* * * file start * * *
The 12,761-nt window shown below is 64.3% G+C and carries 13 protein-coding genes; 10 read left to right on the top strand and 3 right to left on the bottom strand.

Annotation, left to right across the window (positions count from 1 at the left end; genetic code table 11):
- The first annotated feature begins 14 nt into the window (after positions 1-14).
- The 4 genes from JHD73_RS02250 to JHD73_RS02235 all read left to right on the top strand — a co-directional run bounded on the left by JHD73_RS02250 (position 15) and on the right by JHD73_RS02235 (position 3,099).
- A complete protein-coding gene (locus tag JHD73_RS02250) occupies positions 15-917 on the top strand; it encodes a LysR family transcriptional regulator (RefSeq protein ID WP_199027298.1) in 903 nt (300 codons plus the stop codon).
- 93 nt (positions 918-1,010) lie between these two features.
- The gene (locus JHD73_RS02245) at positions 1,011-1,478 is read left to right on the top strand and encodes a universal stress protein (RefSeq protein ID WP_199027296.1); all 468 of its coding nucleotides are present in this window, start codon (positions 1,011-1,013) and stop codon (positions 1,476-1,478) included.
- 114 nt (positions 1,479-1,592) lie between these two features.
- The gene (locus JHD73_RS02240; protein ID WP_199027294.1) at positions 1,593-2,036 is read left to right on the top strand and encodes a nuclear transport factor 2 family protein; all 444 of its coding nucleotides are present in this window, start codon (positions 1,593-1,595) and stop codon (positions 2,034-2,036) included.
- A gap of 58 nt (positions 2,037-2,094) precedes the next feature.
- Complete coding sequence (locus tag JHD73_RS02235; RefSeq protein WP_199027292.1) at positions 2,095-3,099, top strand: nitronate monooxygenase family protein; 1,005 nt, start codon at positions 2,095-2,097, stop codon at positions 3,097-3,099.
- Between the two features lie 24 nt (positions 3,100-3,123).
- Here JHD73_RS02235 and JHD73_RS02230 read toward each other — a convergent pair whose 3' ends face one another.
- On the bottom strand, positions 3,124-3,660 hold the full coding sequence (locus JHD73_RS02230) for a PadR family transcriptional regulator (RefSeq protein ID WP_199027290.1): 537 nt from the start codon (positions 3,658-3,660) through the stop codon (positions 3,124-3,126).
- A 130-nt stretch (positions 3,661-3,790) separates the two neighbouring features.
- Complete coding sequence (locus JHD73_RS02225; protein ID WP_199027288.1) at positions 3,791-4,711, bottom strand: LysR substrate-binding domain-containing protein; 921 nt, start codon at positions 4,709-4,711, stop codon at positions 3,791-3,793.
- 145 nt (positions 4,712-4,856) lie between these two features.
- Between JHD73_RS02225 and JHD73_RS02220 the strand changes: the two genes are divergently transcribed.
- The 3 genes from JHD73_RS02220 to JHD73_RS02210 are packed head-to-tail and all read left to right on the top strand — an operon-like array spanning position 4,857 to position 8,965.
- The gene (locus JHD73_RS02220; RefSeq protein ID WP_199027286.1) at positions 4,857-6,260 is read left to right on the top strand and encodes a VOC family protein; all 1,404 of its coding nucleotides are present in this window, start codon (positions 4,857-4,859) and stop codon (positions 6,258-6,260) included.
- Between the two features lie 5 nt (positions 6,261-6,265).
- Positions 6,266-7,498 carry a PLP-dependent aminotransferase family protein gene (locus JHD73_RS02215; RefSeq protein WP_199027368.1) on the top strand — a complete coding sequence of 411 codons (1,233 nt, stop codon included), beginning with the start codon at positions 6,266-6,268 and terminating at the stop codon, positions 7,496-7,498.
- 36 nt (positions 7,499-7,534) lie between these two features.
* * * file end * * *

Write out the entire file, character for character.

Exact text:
The 12,761-nt window shown below is 64.3% G+C and carries 13 protein-coding genes; 10 read left to right on the top strand and 3 right to left on the bottom strand.

Annotation, left to right across the window (positions count from 1 at the left end; genetic code table 11):
- The first annotated feature begins 14 nt into the window (after positions 1-14).
- The 4 genes from JHD73_RS02250 to JHD73_RS02235 all read left to right on the top strand — a co-directional run bounded on the left by JHD73_RS02250 (position 15) and on the right by JHD73_RS02235 (position 3,099).
- A complete protein-coding gene (locus tag JHD73_RS02250) occupies positions 15-917 on the top strand; it encodes a LysR family transcriptional regulator (RefSeq protein ID WP_199027298.1) in 903 nt (300 codons plus the stop codon).
- 93 nt (positions 918-1,010) lie between these two features.
- The gene (locus JHD73_RS02245) at positions 1,011-1,478 is read left to right on the top strand and encodes a universal stress protein (RefSeq protein ID WP_199027296.1); all 468 of its coding nucleotides are present in this window, start codon (positions 1,011-1,013) and stop codon (positions 1,476-1,478) included.
- 114 nt (positions 1,479-1,592) lie between these two features.
- The gene (locus JHD73_RS02240; protein ID WP_199027294.1) at positions 1,593-2,036 is read left to right on the top strand and encodes a nuclear transport factor 2 family protein; all 444 of its coding nucleotides are present in this window, start codon (positions 1,593-1,595) and stop codon (positions 2,034-2,036) included.
- A gap of 58 nt (positions 2,037-2,094) precedes the next feature.
- Complete coding sequence (locus tag JHD73_RS02235; RefSeq protein WP_199027292.1) at positions 2,095-3,099, top strand: nitronate monooxygenase family protein; 1,005 nt, start codon at positions 2,095-2,097, stop codon at positions 3,097-3,099.
- Between the two features lie 24 nt (positions 3,100-3,123).
- Here JHD73_RS02235 and JHD73_RS02230 read toward each other — a convergent pair whose 3' ends face one another.
- On the bottom strand, positions 3,124-3,660 hold the full coding sequence (locus JHD73_RS02230) for a PadR family transcriptional regulator (RefSeq protein ID WP_199027290.1): 537 nt from the start codon (positions 3,658-3,660) through the stop codon (positions 3,124-3,126).
- A 130-nt stretch (positions 3,661-3,790) separates the two neighbouring features.
- Complete coding sequence (locus JHD73_RS02225; protein ID WP_199027288.1) at positions 3,791-4,711, bottom strand: LysR substrate-binding domain-containing protein; 921 nt, start codon at positions 4,709-4,711, stop codon at positions 3,791-3,793.
- 145 nt (positions 4,712-4,856) lie between these two features.
- Between JHD73_RS02225 and JHD73_RS02220 the strand changes: the two genes are divergently transcribed.
- The 3 genes from JHD73_RS02220 to JHD73_RS02210 are packed head-to-tail and all read left to right on the top strand — an operon-like array spanning position 4,857 to position 8,965.
- The gene (locus JHD73_RS02220; RefSeq protein ID WP_199027286.1) at positions 4,857-6,260 is read left to right on the top strand and encodes a VOC family protein; all 1,404 of its coding nucleotides are present in this window, start codon (positions 4,857-4,859) and stop codon (positions 6,258-6,260) included.
- Between the two features lie 5 nt (positions 6,261-6,265).
- Positions 6,266-7,498 carry a PLP-dependent aminotransferase family protein gene (locus JHD73_RS02215; RefSeq protein WP_199027368.1) on the top strand — a complete coding sequence of 411 codons (1,233 nt, stop codon included), beginning with the start codon at positions 6,266-6,268 and terminating at the stop codon, positions 7,496-7,498.
- 36 nt (positions 7,499-7,534) lie between these two features.